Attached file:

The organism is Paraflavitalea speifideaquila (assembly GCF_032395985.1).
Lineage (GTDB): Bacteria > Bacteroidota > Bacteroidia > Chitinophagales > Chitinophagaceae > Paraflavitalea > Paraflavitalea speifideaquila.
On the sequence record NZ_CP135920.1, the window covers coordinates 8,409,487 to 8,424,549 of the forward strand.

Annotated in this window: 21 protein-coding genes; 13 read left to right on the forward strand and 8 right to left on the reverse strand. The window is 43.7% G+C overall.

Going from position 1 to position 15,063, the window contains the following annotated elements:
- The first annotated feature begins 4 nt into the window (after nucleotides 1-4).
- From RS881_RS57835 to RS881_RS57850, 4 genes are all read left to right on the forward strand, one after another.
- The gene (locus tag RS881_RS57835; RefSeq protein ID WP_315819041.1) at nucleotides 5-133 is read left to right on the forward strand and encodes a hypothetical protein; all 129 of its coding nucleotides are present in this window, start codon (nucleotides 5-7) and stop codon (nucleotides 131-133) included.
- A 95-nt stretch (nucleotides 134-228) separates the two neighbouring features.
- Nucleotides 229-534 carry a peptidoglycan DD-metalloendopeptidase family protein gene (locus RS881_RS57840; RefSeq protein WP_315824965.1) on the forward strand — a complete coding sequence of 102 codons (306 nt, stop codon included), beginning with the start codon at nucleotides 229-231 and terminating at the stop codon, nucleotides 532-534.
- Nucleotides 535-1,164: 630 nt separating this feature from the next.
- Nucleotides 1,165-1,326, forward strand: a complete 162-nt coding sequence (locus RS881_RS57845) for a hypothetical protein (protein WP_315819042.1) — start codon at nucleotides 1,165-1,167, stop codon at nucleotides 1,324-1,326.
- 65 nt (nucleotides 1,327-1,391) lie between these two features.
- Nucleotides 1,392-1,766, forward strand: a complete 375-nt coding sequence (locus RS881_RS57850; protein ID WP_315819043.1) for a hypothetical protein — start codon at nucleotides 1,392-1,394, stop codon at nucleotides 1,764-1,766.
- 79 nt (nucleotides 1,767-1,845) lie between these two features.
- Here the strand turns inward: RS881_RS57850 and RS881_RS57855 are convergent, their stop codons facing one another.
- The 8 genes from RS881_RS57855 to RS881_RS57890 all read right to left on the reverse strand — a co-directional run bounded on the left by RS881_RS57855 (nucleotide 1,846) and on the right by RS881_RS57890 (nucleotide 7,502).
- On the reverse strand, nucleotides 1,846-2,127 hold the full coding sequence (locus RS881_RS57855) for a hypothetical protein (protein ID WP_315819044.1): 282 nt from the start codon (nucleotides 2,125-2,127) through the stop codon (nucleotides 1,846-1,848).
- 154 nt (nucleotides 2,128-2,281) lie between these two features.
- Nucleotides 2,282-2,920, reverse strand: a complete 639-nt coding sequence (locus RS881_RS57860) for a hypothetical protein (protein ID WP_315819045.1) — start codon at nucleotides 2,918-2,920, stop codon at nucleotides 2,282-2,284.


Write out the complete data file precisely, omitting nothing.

The organism is Paraflavitalea speifideaquila (assembly GCF_032395985.1).
Lineage (GTDB): Bacteria > Bacteroidota > Bacteroidia > Chitinophagales > Chitinophagaceae > Paraflavitalea > Paraflavitalea speifideaquila.
On the sequence record NZ_CP135920.1, the window covers coordinates 8,409,487 to 8,424,549 of the forward strand.

Annotated in this window: 21 protein-coding genes; 13 read left to right on the forward strand and 8 right to left on the reverse strand. The window is 43.7% G+C overall.

Going from position 1 to position 15,063, the window contains the following annotated elements:
- The first annotated feature begins 4 nt into the window (after nucleotides 1-4).
- From RS881_RS57835 to RS881_RS57850, 4 genes are all read left to right on the forward strand, one after another.
- The gene (locus tag RS881_RS57835; RefSeq protein ID WP_315819041.1) at nucleotides 5-133 is read left to right on the forward strand and encodes a hypothetical protein; all 129 of its coding nucleotides are present in this window, start codon (nucleotides 5-7) and stop codon (nucleotides 131-133) included.
- A 95-nt stretch (nucleotides 134-228) separates the two neighbouring features.
- Nucleotides 229-534 carry a peptidoglycan DD-metalloendopeptidase family protein gene (locus RS881_RS57840; RefSeq protein WP_315824965.1) on the forward strand — a complete coding sequence of 102 codons (306 nt, stop codon included), beginning with the start codon at nucleotides 229-231 and terminating at the stop codon, nucleotides 532-534.
- Nucleotides 535-1,164: 630 nt separating this feature from the next.
- Nucleotides 1,165-1,326, forward strand: a complete 162-nt coding sequence (locus RS881_RS57845) for a hypothetical protein (protein WP_315819042.1) — start codon at nucleotides 1,165-1,167, stop codon at nucleotides 1,324-1,326.
- 65 nt (nucleotides 1,327-1,391) lie between these two features.
- Nucleotides 1,392-1,766, forward strand: a complete 375-nt coding sequence (locus RS881_RS57850; protein ID WP_315819043.1) for a hypothetical protein — start codon at nucleotides 1,392-1,394, stop codon at nucleotides 1,764-1,766.
- 79 nt (nucleotides 1,767-1,845) lie between these two features.
- Here the strand turns inward: RS881_RS57850 and RS881_RS57855 are convergent, their stop codons facing one another.
- The 8 genes from RS881_RS57855 to RS881_RS57890 all read right to left on the reverse strand — a co-directional run bounded on the left by RS881_RS57855 (nucleotide 1,846) and on the right by RS881_RS57890 (nucleotide 7,502).
- On the reverse strand, nucleotides 1,846-2,127 hold the full coding sequence (locus RS881_RS57855) for a hypothetical protein (protein ID WP_315819044.1): 282 nt from the start codon (nucleotides 2,125-2,127) through the stop codon (nucleotides 1,846-1,848).
- 154 nt (nucleotides 2,128-2,281) lie between these two features.
- Nucleotides 2,282-2,920, reverse strand: a complete 639-nt coding sequence (locus RS881_RS57860) for a hypothetical protein (protein ID WP_315819045.1) — start codon at nucleotides 2,918-2,920, stop codon at nucleotides 2,282-2,284.